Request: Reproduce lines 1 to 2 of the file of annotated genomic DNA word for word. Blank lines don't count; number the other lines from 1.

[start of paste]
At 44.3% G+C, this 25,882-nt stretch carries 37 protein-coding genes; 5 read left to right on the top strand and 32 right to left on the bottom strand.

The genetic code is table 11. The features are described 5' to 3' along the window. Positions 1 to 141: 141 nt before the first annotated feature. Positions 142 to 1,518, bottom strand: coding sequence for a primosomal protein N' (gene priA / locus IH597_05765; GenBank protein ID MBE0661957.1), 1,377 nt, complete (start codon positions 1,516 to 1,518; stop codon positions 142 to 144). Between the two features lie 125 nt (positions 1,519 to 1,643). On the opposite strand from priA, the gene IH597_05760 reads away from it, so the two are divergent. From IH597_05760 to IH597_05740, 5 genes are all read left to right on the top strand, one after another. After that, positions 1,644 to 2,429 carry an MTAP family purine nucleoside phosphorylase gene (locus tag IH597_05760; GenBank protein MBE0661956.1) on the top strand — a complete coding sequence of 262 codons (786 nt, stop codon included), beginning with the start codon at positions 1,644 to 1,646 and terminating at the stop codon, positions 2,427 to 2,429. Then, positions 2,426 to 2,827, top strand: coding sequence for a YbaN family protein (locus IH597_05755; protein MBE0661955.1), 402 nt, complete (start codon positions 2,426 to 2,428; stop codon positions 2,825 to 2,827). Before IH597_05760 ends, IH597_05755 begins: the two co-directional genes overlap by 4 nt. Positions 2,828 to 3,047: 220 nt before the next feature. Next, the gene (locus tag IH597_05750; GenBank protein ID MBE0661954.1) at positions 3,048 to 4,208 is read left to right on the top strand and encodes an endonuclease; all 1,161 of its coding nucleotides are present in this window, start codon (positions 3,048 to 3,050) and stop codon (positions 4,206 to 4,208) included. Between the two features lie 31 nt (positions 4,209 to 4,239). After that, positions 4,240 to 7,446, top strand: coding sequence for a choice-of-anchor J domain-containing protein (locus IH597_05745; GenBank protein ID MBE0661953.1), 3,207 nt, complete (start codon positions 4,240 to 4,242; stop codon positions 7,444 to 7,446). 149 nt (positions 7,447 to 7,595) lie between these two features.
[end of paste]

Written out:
At 44.3% G+C, this 25,882-nt stretch carries 37 protein-coding genes; 5 read left to right on the top strand and 32 right to left on the bottom strand.

The genetic code is table 11. The features are described 5' to 3' along the window. Positions 1 to 141: 141 nt before the first annotated feature. Positions 142 to 1,518, bottom strand: coding sequence for a primosomal protein N' (gene priA / locus IH597_05765; GenBank protein ID MBE0661957.1), 1,377 nt, complete (start codon positions 1,516 to 1,518; stop codon positions 142 to 144). Between the two features lie 125 nt (positions 1,519 to 1,643). On the opposite strand from priA, the gene IH597_05760 reads away from it, so the two are divergent. From IH597_05760 to IH597_05740, 5 genes are all read left to right on the top strand, one after another. After that, positions 1,644 to 2,429 carry an MTAP family purine nucleoside phosphorylase gene (locus tag IH597_05760; GenBank protein MBE0661956.1) on the top strand — a complete coding sequence of 262 codons (786 nt, stop codon included), beginning with the start codon at positions 1,644 to 1,646 and terminating at the stop codon, positions 2,427 to 2,429. Then, positions 2,426 to 2,827, top strand: coding sequence for a YbaN family protein (locus IH597_05755; protein MBE0661955.1), 402 nt, complete (start codon positions 2,426 to 2,428; stop codon positions 2,825 to 2,827). Before IH597_05760 ends, IH597_05755 begins: the two co-directional genes overlap by 4 nt. Positions 2,828 to 3,047: 220 nt before the next feature. Next, the gene (locus tag IH597_05750; GenBank protein ID MBE0661954.1) at positions 3,048 to 4,208 is read left to right on the top strand and encodes an endonuclease; all 1,161 of its coding nucleotides are present in this window, start codon (positions 3,048 to 3,050) and stop codon (positions 4,206 to 4,208) included. Between the two features lie 31 nt (positions 4,209 to 4,239). After that, positions 4,240 to 7,446, top strand: coding sequence for a choice-of-anchor J domain-containing protein (locus IH597_05745; GenBank protein ID MBE0661953.1), 3,207 nt, complete (start codon positions 4,240 to 4,242; stop codon positions 7,444 to 7,446). 149 nt (positions 7,447 to 7,595) lie between these two features.